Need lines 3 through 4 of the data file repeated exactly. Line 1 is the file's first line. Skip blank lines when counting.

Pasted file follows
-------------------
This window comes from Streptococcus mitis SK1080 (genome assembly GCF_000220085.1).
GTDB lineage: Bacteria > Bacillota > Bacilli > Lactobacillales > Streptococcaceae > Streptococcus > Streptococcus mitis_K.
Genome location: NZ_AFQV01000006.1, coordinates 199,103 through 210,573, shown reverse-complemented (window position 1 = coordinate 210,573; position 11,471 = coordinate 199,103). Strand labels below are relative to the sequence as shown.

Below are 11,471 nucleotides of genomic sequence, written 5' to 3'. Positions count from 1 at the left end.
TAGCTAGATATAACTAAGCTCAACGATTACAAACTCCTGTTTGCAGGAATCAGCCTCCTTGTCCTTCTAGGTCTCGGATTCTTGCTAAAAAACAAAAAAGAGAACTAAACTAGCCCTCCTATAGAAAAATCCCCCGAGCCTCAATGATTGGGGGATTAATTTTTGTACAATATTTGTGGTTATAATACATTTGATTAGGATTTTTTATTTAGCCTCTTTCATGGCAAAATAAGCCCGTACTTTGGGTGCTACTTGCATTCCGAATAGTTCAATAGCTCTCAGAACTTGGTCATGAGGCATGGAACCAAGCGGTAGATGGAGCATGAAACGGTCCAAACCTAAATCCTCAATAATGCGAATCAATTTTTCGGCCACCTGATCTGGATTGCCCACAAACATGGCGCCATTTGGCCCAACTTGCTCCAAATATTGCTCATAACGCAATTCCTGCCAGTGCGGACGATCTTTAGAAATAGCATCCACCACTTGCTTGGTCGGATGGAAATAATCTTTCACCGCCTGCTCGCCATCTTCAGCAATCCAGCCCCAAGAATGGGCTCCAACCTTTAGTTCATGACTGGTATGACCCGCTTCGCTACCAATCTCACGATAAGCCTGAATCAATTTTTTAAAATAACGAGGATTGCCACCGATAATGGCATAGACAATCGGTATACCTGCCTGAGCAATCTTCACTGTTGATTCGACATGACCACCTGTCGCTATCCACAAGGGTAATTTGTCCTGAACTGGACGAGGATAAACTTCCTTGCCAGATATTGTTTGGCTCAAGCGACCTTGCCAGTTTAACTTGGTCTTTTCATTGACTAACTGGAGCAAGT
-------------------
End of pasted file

Genome location: NZ_AFQV01000006.1, coordinates 199,103 through 210,573, shown reverse-complemented (window position 1 = coordinate 210,573; position 11,471 = coordinate 199,103). Strand labels below are relative to the sequence as shown.

Below are 11,471 nucleotides of genomic sequence, written 5' to 3'. Positions count from 1 at the left end.